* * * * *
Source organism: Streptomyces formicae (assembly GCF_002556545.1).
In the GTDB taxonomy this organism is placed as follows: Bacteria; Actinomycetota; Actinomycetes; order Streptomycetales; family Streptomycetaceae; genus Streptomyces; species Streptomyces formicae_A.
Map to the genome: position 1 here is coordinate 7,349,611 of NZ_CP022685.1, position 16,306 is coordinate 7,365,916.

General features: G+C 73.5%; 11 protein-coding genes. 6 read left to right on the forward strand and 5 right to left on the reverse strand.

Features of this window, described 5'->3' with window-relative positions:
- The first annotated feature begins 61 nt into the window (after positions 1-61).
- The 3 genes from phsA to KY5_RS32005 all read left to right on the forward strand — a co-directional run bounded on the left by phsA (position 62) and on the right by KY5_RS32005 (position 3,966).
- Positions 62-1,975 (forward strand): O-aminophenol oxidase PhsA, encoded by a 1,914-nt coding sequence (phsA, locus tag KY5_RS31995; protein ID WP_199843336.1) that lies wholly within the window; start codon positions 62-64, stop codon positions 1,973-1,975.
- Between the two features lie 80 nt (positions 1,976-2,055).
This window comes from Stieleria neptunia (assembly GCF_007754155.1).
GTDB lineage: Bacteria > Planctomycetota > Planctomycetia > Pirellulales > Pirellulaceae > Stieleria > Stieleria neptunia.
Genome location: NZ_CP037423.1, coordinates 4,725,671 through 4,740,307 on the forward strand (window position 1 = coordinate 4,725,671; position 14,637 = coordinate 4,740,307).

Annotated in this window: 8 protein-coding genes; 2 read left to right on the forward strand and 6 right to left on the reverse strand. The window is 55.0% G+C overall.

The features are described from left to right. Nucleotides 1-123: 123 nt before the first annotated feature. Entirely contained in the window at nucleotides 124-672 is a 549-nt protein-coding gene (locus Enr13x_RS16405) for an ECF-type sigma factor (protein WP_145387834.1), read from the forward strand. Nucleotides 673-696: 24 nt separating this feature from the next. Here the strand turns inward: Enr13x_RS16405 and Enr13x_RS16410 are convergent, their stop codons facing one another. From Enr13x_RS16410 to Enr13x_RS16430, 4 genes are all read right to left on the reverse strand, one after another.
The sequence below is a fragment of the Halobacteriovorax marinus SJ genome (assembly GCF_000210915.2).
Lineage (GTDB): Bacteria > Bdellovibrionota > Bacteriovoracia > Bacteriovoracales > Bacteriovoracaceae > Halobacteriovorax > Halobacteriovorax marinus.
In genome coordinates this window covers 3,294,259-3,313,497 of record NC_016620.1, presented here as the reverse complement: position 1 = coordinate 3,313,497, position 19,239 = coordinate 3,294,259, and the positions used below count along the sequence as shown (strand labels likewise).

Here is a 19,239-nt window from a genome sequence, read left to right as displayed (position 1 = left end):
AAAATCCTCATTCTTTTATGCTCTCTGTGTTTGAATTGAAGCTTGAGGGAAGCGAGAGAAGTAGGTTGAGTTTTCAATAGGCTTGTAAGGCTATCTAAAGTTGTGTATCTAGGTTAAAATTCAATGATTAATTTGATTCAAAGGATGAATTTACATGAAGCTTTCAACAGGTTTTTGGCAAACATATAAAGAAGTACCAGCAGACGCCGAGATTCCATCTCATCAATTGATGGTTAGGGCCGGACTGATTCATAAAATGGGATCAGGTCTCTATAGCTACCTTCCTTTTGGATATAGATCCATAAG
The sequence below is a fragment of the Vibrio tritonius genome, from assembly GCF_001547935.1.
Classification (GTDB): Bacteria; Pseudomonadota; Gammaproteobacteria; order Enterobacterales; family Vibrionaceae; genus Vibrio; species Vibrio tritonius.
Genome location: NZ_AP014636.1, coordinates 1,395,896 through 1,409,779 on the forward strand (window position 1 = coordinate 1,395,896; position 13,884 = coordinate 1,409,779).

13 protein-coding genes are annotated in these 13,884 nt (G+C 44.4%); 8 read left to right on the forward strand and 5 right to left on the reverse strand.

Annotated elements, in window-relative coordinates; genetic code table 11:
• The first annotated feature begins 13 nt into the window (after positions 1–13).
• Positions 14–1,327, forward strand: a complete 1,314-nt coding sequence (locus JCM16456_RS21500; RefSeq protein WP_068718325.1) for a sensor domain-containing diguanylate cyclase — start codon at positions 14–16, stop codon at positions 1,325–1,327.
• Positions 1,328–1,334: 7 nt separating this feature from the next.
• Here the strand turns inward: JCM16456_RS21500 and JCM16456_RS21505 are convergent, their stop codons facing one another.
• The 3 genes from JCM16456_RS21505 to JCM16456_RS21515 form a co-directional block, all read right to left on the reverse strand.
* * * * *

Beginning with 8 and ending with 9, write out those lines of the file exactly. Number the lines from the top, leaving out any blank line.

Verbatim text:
- Positions 62-1,975 (forward strand): O-aminophenol oxidase PhsA, encoded by a 1,914-nt coding sequence (phsA, locus tag KY5_RS31995; protein ID WP_199843336.1) that lies wholly within the window; start codon positions 62-64, stop codon positions 1,973-1,975.
- Between the two features lie 80 nt (positions 1,976-2,055).